There was a rich man, Thakur Sahib, owner of 20 villages and ten thousand Bighas of land. In his estate there lived a poor old Pansari, Badri Kaka. Both hated each other immensely.
Badri Kaka had a daughter—Lajvanti. Thakur had a son—Manohar. Both loved each other immensely.
These young loving souls had two places to meet—the Mango grove of Badri Kaka and the Palace of the Thakur.
There was another man who also loved Lajvanti—Chaman the mad poet of the village. There was still another man who hated Lajvanti and Badri Kaka. He was the Munim of Thakur Sahib.
While love among the chickens grew, the old roosters became wild with personal hatred.
Manohar was reprimanded by Thakur Sahib with a threat to disinherit him. Lajvanti was lovingly told by Badri Kaka to keep away from Manohar and his Palace.
But love has always laughed at reprimands, threats and rebukes. Badri Kaka was a wise man. When all his fatherly advices failed to convince Lajvanti of her folly, he took her one day to the gates of Thakur's palace, and challenged him to come out.
The Lord of 20 villages and ten thousand Bighas of land came out to face the poor Pansari—The Pansari demanded the fixation of a date for the marriage of Lajvanti with Manohar.
MARRIAGE? What arrogance? Lajvanti was not fit even to be a slave in the palace—The poor man was laughed at, ridiculed and slapped.
Badri Kaka and Lajvanti returned to their cottage. Lajvanti was down-cast with shame and frustration. Kaka was happy—He had given a practical lesson to his misguided child.
Thakur ordered his men to cut down the Mango grove of Badri Kaka, destroy the house and drive him out of the estate. The orders were obeyed—inspite of Old Badri's valiant defence—His beloved Mango trees were mowed down.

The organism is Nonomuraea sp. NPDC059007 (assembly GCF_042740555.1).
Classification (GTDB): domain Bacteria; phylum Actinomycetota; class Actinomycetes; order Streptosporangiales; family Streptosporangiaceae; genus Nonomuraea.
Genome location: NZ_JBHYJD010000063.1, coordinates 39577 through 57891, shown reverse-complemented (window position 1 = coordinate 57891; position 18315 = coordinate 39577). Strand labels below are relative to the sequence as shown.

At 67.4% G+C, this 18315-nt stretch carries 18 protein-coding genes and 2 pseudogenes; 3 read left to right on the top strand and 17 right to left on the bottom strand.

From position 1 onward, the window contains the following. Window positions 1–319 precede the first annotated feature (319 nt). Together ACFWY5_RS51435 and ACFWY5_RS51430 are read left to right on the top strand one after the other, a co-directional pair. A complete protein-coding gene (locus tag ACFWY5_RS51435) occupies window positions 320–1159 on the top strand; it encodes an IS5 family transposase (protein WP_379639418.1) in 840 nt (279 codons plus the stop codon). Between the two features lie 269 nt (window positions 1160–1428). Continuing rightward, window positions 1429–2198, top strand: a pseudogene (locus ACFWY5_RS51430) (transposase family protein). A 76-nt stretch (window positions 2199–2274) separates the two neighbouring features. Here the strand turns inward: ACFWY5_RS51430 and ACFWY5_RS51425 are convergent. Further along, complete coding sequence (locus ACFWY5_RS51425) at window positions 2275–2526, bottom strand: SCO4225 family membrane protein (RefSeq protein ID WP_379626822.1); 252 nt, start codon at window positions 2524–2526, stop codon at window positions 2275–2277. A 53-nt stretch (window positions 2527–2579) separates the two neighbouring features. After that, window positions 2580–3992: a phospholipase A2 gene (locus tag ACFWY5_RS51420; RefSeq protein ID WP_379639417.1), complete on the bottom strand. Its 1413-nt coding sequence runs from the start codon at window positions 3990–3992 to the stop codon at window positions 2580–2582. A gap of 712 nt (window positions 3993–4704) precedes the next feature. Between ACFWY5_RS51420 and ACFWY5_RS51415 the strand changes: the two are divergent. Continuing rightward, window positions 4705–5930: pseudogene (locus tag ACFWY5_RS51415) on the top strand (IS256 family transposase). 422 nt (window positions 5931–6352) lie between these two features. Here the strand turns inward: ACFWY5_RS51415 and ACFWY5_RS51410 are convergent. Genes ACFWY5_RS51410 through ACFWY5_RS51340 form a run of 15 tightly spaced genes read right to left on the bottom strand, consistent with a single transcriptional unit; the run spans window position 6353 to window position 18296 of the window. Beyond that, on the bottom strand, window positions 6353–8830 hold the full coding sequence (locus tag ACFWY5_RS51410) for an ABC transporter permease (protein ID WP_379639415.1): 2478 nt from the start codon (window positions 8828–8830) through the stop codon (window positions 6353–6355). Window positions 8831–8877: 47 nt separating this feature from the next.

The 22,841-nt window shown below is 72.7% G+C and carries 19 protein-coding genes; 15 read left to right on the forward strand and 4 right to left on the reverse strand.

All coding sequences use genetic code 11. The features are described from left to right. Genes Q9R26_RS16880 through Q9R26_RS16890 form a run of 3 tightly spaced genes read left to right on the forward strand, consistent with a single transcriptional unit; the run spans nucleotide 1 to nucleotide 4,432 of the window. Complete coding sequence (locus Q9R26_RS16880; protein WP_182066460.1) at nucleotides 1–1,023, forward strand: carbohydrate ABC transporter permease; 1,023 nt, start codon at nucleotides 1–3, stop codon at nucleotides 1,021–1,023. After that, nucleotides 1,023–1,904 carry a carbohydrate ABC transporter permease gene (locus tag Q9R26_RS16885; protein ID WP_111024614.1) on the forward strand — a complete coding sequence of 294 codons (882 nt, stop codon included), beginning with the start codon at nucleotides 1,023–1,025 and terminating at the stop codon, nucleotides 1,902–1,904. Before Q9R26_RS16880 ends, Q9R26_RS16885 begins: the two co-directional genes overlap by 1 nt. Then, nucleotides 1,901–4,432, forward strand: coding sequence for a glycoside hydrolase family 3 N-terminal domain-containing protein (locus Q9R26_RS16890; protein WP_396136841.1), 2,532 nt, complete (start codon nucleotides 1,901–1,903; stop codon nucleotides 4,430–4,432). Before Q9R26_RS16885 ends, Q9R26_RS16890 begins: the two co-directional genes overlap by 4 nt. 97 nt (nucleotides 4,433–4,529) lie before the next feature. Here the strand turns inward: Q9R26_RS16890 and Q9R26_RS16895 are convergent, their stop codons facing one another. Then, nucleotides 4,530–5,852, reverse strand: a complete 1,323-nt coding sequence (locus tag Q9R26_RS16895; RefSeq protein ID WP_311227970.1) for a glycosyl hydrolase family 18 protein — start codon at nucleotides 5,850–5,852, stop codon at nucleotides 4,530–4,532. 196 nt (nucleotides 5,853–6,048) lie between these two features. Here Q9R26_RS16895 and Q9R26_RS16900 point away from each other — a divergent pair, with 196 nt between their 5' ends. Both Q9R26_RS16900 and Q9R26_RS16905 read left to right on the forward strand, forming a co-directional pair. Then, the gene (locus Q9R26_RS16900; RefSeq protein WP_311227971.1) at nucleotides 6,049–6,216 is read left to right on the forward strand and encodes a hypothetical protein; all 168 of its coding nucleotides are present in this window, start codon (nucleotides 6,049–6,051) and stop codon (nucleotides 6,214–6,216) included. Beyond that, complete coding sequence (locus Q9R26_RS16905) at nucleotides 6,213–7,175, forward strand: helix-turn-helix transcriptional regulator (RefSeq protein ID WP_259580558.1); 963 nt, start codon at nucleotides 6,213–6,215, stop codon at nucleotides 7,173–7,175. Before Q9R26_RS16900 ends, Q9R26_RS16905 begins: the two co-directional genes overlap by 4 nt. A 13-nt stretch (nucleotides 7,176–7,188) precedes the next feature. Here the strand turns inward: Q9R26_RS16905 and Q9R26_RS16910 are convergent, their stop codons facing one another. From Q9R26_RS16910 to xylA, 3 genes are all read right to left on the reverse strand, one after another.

Badri decided to sell the fallen trees and leave the village for ever. While digging among the roots, Badri found a big sealed pot. The Pot contained gold and some documents.
The documents showed that the Thakur was a USURPER. The villages, the lands and the palace belonged to Badri Kaka. It was his ancestral property.
The Revenge ! Kaka struck with full force of his hatred—The Courts decided in his favour.
Thakur the Lord of 20 villages and ten thousand Bighas of land walked out and the Pansari stepped in the Palace.
Now Lajvanti was rich and Manohar was poor—The parents were still enemies.
The lovers had become conscious of their changed positions. Suddenly they found that a large wall had come between them—the wall of vanity and self-respect.
Dear patrons, can you solve the psychological tangle of the lovers?
We have solved it in our own way with the hope that you will like it.
(From the official press booklet)